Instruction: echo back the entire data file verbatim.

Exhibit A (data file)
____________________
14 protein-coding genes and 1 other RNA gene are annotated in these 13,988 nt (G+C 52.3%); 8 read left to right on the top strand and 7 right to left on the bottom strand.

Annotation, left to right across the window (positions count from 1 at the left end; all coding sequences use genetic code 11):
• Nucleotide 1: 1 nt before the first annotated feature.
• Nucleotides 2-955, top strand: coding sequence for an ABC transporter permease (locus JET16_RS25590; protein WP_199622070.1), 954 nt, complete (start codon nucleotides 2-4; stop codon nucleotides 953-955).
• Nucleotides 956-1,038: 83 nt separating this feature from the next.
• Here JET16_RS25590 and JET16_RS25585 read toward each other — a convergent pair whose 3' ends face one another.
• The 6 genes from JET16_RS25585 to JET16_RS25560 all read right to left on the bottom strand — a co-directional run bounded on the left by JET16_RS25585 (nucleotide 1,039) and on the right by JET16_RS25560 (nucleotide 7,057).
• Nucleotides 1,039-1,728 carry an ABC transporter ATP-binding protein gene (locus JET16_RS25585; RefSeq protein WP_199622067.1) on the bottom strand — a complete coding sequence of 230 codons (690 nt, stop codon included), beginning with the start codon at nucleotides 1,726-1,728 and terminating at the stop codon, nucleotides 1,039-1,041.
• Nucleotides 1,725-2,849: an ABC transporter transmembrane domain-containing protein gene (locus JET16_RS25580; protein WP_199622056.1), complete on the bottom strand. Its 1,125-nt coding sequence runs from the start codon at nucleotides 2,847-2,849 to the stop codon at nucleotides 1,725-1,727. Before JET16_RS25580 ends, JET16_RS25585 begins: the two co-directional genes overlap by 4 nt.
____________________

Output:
14 protein-coding genes and 1 other RNA gene are annotated in these 13,988 nt (G+C 52.3%); 8 read left to right on the top strand and 7 right to left on the bottom strand.

Annotation, left to right across the window (positions count from 1 at the left end; all coding sequences use genetic code 11):
• Nucleotide 1: 1 nt before the first annotated feature.
• Nucleotides 2-955, top strand: coding sequence for an ABC transporter permease (locus JET16_RS25590; protein WP_199622070.1), 954 nt, complete (start codon nucleotides 2-4; stop codon nucleotides 953-955).
• Nucleotides 956-1,038: 83 nt separating this feature from the next.
• Here JET16_RS25590 and JET16_RS25585 read toward each other — a convergent pair whose 3' ends face one another.
• The 6 genes from JET16_RS25585 to JET16_RS25560 all read right to left on the bottom strand — a co-directional run bounded on the left by JET16_RS25585 (nucleotide 1,039) and on the right by JET16_RS25560 (nucleotide 7,057).
• Nucleotides 1,039-1,728 carry an ABC transporter ATP-binding protein gene (locus JET16_RS25585; RefSeq protein WP_199622067.1) on the bottom strand — a complete coding sequence of 230 codons (690 nt, stop codon included), beginning with the start codon at nucleotides 1,726-1,728 and terminating at the stop codon, nucleotides 1,039-1,041.
• Nucleotides 1,725-2,849: an ABC transporter transmembrane domain-containing protein gene (locus JET16_RS25580; protein WP_199622056.1), complete on the bottom strand. Its 1,125-nt coding sequence runs from the start codon at nucleotides 2,847-2,849 to the stop codon at nucleotides 1,725-1,727. Before JET16_RS25580 ends, JET16_RS25585 begins: the two co-directional genes overlap by 4 nt.